The Prickle (@ThePrickle) July 01, 2017
The revival of director Amy Draper’s “political musical cabaret” about the Argentinian government’s genocide of 30,000 protesters is madcap and monstrous, likely to leave you breathless and stirred to your core.
The audience is genially welcomed into 1980s Buenos Aires’ “The Coup Coup Club”, where Wing Commander Campos (Alexander Luttley) whirls fabulous cabaret feathers in nipple tassels and a corset, while stage magician and hypnotist Sub Lieutenant Suarez (Neil Kelso) weeds out the noncompliant and makes people disappear, all presided over by “The General” (Rob Castell) with his tasteless songs and jokes. So far, so very cabaret, with highly entertaining audience participation showing how rapidly a dictatorship can rise to power. Act two is more traditionally play-like: The Coup Coup Club closed for good in 1983, but today the Mothers are still protesting every week in the Plaza de Mayo, demanding the return of their disappeared children.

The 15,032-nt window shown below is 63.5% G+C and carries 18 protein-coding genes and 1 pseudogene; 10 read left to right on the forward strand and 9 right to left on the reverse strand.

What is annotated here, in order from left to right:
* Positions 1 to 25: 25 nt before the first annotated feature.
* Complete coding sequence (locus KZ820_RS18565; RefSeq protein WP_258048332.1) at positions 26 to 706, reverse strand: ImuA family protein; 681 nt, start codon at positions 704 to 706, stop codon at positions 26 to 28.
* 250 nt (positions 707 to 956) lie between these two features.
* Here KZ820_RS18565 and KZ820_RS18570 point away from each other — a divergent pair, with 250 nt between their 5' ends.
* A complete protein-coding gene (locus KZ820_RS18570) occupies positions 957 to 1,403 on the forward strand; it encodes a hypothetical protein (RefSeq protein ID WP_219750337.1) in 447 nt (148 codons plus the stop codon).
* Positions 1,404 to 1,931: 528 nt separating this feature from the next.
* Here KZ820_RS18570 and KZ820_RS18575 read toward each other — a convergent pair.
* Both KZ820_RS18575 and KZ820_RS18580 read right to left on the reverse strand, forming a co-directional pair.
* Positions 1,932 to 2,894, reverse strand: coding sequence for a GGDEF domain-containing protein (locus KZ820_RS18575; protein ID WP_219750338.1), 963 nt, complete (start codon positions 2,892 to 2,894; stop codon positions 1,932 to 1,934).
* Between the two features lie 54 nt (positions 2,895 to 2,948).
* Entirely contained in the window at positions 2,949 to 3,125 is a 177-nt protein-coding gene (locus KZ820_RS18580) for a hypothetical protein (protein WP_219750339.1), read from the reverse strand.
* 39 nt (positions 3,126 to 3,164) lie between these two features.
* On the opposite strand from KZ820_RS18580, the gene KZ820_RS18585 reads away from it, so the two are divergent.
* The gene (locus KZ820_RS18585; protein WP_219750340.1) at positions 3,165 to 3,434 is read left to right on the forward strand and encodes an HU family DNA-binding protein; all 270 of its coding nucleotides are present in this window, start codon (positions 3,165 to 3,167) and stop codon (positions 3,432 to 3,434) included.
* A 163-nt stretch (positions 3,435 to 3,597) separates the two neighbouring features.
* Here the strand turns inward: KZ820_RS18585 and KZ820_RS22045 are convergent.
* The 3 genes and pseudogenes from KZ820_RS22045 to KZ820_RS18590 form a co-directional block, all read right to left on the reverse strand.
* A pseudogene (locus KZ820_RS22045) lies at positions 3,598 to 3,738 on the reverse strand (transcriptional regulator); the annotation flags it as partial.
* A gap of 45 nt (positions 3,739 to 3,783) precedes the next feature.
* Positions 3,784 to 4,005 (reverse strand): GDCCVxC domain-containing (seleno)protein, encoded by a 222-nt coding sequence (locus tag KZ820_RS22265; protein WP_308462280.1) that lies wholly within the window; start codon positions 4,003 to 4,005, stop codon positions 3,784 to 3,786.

The music (Darren Clark) is sensational and too good for the fringe, brought to life by overwhelmingly talented actor-musicians who all mix and match between harmony singing, upright piano, accordion, guitar, ukulele, cello, double bass, percussion, French horn, slide whistle, and everything in between.
The show’s title is not referred to anywhere, though the second act deals less with the regime and more with the massacre, with some frail and extra-tragic songs coming across as overlong. The show in general makes for profoundly uncomfortable viewing, not least because the genocide really happened, and we are all complicit in supporting the on-stage dictatorship. But as Kander & Ebb knew so well, “if you entertain them, they will listen”; that’s what makes this political theatre at its finest.